Fiction > Montesquieu > Persian Letters
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Montesquieu (1689–1755).  Persian Letters.  1901.
 
Letter LXIII
Rica to Usbek, at ——
 
DO you mean to spend your whole life in the country? At first I was to lose you only for a day or two, but now fifteen have passed since I last saw you. I know that you are living in a delightful house where the company suits you, where you can speculate at your ease: nothing more is required to make you forget the whole universe.  1
  For myself, my life moves on pretty much as it did when we were together. I go into society and try to understand it; my thought loses gradually all that remained of its Asiatic cast, and conforms without effort to European manners. I am no longer amazed to find in one house half a dozen women with as many men; indeed, I begin to think it not altogether a bad idea.  2
  This I will say: I knew nothing of women until I came here; I have learned more about them in one month of Paris, than I could have done in thirty years of a seraglio.  3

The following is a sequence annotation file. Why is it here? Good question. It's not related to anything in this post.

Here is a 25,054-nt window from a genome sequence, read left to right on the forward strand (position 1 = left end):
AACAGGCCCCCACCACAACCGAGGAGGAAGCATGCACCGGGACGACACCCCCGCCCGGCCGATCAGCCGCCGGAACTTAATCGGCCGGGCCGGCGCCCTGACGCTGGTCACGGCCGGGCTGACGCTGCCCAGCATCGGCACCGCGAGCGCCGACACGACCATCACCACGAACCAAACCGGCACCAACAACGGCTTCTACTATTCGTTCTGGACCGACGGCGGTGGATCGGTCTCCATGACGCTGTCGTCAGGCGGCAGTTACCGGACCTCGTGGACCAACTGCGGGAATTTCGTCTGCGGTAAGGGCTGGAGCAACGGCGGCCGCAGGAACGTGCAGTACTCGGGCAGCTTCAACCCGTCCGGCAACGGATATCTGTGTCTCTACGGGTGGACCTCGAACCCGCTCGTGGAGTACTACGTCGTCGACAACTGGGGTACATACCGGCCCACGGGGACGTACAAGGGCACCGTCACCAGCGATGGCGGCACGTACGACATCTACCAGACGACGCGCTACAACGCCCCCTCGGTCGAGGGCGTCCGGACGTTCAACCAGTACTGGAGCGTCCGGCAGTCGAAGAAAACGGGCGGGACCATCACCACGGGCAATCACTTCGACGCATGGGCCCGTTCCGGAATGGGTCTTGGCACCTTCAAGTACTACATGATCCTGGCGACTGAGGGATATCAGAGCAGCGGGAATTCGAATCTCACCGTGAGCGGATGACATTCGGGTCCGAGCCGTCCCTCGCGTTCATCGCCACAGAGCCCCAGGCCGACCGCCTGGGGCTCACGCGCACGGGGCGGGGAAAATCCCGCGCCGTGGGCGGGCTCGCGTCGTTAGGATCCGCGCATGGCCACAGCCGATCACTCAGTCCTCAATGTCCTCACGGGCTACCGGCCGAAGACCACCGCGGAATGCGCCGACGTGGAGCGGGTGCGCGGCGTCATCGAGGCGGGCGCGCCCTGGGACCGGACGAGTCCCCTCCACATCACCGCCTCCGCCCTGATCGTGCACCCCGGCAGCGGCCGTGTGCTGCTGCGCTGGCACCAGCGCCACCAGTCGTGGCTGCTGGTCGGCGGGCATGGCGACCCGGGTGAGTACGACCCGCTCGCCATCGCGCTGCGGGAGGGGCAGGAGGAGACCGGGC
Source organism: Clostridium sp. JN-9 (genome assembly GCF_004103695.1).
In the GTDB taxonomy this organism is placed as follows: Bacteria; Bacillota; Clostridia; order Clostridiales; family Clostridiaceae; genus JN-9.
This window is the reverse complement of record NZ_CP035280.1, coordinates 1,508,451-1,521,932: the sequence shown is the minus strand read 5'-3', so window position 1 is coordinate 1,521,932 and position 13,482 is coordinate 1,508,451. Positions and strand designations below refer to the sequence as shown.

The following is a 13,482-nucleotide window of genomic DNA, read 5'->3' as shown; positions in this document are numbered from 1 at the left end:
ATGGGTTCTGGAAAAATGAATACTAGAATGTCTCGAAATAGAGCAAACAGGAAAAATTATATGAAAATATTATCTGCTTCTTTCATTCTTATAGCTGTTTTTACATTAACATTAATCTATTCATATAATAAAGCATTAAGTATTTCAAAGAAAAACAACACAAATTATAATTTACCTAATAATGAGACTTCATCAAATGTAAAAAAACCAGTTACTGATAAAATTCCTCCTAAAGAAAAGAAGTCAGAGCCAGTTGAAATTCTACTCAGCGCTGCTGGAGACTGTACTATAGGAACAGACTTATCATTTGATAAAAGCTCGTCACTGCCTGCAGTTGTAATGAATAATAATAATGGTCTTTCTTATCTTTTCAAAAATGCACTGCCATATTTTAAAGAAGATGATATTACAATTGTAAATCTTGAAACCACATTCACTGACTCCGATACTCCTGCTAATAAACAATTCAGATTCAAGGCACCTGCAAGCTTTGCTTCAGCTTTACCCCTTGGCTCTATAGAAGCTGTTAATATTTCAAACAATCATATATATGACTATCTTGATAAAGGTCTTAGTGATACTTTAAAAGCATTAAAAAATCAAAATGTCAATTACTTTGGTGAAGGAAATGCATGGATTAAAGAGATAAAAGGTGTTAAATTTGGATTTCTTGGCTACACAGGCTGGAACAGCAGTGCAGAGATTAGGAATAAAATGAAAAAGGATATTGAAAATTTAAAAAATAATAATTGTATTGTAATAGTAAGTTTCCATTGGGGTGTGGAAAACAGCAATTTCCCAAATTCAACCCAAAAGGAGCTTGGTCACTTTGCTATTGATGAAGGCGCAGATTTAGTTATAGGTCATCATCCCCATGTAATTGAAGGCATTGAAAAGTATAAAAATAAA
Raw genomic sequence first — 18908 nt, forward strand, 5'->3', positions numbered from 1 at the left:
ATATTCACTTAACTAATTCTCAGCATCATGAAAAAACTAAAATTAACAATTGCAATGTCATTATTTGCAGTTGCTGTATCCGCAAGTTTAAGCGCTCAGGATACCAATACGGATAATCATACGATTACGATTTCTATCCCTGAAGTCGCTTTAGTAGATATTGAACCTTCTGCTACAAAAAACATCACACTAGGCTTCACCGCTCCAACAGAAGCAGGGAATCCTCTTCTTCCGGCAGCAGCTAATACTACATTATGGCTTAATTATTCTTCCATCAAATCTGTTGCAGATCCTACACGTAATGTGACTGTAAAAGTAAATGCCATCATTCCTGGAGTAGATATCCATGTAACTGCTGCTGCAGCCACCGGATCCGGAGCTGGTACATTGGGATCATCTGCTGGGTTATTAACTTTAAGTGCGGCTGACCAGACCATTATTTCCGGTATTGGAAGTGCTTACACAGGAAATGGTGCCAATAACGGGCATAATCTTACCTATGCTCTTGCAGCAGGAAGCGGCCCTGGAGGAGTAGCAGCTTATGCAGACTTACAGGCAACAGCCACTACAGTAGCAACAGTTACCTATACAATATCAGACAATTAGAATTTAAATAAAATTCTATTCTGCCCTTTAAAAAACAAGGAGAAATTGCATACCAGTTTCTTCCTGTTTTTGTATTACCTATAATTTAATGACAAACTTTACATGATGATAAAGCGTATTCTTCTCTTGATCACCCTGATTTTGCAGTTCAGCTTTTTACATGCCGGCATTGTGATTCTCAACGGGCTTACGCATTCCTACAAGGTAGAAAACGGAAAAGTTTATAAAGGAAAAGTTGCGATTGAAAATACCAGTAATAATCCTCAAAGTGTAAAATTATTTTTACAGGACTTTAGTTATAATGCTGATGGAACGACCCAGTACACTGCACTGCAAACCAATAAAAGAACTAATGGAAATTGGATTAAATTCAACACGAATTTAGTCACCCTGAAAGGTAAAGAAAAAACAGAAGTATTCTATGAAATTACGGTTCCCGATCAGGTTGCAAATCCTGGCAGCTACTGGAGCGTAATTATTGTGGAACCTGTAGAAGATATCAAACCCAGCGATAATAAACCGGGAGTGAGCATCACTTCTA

With us, character is uniform, because it is constrained; we do not see people as they are, but as they are obliged to be; in that slavery of heart and mind, it is only fear that utters a dull routine of words, very different from the language of nature which expresses itself so variously.  4
  Dissimulation, that art so practiced and so necessary with us, is here unknown; they say everything, see everything, and hear everything; hearts are as open as faces; in manners, in virtue, even in vice, one detects always a certain artlessness.  5
  In order to gratify women a talent is necessary different from that other gift which pleases them still more; it consists in a sort of playfulness of mind, which entertains them, as it seems to promise them every moment what one cannot perform except occasionally.  6
  The gayety of mind naturally adapted to the dressing-room 1 seems to be forming the general character of the nation: they trifle in council, at the head of the army, with an ambassador. Professions appear ridiculous only in proportion to the professional gravity adopted: a doctor would be less absurd if his dress were more cheerful, and if, while killing his patients, he jested pleasantly.

  PARIS, the 10th of the first moon of Rebiab, 1714.
  7
 
Note 1. Drawing-room we would say to-day. In the eighteenth century it was in their elegant cabinets de toilette that ladies received visitors. [back]
 
 
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